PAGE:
The display : voltage, current, discharge capacity ( total of 10 groups can be stored )
Current can be calibrated
I found this unit on Ebay at a dealer called missjun2010
How does it look
The button is used to select memory with:
One long click: Select next memory and clear it.
Double click: Enter view mode.
Click in view mode: Show next memory.
The device has the usual usb connector for input, but also a micro usb connector that can be used directly with any standard usb charger.
I could just pry it open.
On the topside there is only the LCD display with a background light and a switch.
On the bottom there is a PIC microcontroller, a HOLTEK LCD controller, a opamp and two 50mOhm resistors in parallel, i.e. 25mOhm resistance.
This is a very nice low resistance, but is partially spoiled by the cable.
Display starts flashing when voltage gets below 4.7 volt, but there is a delay.
Display starts flashing when voltage gets above 5.3 volt, but there is a delay.
Internal resistance is about 0.16ohm including connection resistance.
Voltage display is within 0.04 volt in the 3.0 to 6.0 volt range.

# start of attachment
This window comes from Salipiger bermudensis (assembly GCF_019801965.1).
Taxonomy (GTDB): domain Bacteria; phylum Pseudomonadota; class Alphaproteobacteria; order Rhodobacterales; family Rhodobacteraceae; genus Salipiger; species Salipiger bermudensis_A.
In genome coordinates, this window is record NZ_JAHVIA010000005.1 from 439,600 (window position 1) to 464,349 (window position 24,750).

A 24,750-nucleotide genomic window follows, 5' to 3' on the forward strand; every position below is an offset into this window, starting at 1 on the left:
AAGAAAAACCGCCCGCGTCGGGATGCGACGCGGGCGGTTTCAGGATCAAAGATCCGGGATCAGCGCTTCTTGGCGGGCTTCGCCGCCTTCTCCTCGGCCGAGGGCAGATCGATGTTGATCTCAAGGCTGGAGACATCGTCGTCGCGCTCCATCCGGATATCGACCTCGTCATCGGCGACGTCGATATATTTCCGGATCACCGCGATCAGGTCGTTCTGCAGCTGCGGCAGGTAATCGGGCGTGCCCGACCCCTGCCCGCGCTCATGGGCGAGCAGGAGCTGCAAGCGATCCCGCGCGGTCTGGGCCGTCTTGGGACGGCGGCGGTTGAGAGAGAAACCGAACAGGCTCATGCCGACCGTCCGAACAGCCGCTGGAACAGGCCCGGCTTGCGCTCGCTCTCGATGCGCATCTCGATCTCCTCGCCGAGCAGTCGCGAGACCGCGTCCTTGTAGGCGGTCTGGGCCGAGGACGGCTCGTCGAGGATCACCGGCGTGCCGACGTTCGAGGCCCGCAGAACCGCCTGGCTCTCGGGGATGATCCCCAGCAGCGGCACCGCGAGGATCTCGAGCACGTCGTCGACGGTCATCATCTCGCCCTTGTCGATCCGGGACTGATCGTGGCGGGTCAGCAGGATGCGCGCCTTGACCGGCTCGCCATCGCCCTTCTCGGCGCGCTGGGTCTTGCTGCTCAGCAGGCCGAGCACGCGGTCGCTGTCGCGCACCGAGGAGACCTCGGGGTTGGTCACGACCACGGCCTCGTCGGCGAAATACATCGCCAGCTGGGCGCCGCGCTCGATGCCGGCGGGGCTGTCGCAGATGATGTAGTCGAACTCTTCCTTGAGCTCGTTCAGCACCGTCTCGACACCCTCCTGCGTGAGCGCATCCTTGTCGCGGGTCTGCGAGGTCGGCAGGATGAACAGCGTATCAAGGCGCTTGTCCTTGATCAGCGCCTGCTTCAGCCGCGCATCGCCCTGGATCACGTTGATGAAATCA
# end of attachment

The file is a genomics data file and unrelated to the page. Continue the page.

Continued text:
Current display is within 0.02 ampere in the 0 to 3.0 ampere range.
The device has 10 memories for mAh. Press and hold button to select next.
To view mAh memories double click button and the press it to change between memories, to see last saved values requires 10 single clicks.
Own current consumption is 6.5mA
I tried to calibrate it, but did not succeed in changing the factory calibration.
USB data works fine.
M1: 32,9°C, M2: 38,1°C, M3: 39,7°C, HS1: 49,0°C
There is nothing in the device that gets hot.
M1: 34,4°C, M2: 35,1°C, HS1: 42,1°C
I am not very impressed with the memory feature, but it can be ignored. The current display is fairly accurate and it has an acceptable resistance.
I will call it a good usb meter.
The memory feature is a bit of a non-issue for me since if I'm tracking mAh I usually just long-press to clear the next available memory and then record the results in SimpleNote when I'm done. It's worth noting that the device will store the memory reading even if the source cuts out - such as running down a USB battery pack to test capacity. When connected to a new USB source, the cut-off reading is preserved which I find useful.
The only problem I've had so far is that one of my units has a nice bright display while the other is very dim and hard to read.
Other than that, I'm happy to see this unit professionally reviewed and I'm planning to get a couple more for my small solar projects.